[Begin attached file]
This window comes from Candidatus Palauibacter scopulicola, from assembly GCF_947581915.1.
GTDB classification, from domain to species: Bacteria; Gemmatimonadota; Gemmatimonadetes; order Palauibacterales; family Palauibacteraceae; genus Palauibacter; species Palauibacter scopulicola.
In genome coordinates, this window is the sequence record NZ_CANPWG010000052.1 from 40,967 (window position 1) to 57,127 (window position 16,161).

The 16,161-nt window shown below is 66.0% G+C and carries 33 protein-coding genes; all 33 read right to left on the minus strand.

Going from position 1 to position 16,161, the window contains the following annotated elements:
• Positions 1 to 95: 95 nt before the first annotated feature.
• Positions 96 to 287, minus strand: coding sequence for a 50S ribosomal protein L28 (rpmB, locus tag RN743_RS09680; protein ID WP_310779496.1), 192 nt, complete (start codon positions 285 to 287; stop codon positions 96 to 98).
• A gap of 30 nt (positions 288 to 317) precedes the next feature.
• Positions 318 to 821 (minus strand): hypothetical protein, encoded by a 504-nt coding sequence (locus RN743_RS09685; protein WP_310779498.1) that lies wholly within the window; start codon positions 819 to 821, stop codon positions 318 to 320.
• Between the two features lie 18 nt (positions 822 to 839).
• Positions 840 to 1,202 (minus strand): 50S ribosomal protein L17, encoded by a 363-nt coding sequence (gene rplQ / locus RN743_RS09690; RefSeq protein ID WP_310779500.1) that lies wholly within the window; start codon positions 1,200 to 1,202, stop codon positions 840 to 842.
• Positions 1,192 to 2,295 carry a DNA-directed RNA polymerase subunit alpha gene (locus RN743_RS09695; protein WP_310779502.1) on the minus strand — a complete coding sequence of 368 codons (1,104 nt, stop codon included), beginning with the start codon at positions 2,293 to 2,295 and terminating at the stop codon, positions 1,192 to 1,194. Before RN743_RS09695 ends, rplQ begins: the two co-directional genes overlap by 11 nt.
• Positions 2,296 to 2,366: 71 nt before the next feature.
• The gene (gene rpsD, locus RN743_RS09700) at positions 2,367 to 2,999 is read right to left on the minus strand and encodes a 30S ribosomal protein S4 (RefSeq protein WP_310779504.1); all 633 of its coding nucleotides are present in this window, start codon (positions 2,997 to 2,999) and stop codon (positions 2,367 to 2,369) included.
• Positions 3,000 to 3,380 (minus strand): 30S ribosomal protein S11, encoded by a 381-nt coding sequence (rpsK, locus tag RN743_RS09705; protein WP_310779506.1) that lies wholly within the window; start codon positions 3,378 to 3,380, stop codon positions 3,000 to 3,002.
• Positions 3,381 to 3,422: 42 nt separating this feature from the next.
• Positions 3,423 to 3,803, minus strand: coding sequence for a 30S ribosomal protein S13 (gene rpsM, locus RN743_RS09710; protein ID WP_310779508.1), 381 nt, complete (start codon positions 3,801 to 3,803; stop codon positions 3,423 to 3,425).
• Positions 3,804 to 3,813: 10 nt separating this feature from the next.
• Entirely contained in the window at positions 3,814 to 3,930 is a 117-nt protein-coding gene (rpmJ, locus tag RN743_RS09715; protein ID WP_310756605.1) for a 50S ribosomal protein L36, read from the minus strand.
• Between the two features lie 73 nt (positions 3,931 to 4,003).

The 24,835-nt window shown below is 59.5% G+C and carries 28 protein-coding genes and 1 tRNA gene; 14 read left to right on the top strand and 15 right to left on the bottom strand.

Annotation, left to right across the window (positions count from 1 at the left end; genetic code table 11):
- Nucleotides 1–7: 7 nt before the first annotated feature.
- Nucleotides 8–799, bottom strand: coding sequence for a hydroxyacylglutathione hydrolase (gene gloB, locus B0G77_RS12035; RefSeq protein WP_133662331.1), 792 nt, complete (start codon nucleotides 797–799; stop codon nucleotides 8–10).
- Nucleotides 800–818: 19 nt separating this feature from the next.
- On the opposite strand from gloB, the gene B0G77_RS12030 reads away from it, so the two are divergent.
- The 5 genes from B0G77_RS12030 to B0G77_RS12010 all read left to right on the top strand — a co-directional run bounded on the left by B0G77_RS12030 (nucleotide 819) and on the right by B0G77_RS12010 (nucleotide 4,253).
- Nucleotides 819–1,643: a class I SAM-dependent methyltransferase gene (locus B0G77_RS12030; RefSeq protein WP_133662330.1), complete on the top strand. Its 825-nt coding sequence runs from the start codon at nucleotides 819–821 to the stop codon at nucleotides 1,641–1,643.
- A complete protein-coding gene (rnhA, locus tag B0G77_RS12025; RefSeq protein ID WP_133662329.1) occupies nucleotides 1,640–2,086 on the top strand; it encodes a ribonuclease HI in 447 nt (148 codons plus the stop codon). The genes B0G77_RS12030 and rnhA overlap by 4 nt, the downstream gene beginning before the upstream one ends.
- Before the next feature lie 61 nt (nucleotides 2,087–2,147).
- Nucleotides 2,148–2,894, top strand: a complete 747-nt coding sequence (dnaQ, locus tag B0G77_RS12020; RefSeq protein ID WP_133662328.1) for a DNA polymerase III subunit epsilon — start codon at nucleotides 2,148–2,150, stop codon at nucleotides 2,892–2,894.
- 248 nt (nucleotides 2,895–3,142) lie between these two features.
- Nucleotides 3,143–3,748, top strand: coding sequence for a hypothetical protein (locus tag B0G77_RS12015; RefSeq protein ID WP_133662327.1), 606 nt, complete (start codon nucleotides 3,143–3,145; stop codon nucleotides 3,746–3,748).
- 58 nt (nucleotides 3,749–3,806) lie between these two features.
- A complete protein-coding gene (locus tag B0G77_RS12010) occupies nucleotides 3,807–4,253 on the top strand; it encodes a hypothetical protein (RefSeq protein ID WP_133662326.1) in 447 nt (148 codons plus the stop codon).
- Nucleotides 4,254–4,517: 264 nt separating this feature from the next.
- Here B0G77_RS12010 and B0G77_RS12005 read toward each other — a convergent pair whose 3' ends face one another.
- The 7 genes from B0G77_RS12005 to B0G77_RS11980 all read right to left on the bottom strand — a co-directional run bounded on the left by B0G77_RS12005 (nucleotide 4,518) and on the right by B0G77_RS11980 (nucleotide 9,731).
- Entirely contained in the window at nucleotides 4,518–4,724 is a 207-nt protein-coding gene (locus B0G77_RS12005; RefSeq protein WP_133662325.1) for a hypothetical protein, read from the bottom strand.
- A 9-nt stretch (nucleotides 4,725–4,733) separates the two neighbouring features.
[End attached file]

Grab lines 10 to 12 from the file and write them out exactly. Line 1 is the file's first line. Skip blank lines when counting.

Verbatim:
• Between the two features lie 18 nt (positions 822 to 839).
• Positions 840 to 1,202 (minus strand): 50S ribosomal protein L17, encoded by a 363-nt coding sequence (gene rplQ / locus RN743_RS09690; RefSeq protein ID WP_310779500.1) that lies wholly within the window; start codon positions 1,200 to 1,202, stop codon positions 840 to 842.
• Positions 1,192 to 2,295 carry a DNA-directed RNA polymerase subunit alpha gene (locus RN743_RS09695; protein WP_310779502.1) on the minus strand — a complete coding sequence of 368 codons (1,104 nt, stop codon included), beginning with the start codon at positions 2,293 to 2,295 and terminating at the stop codon, positions 1,192 to 1,194. Before RN743_RS09695 ends, rplQ begins: the two co-directional genes overlap by 11 nt.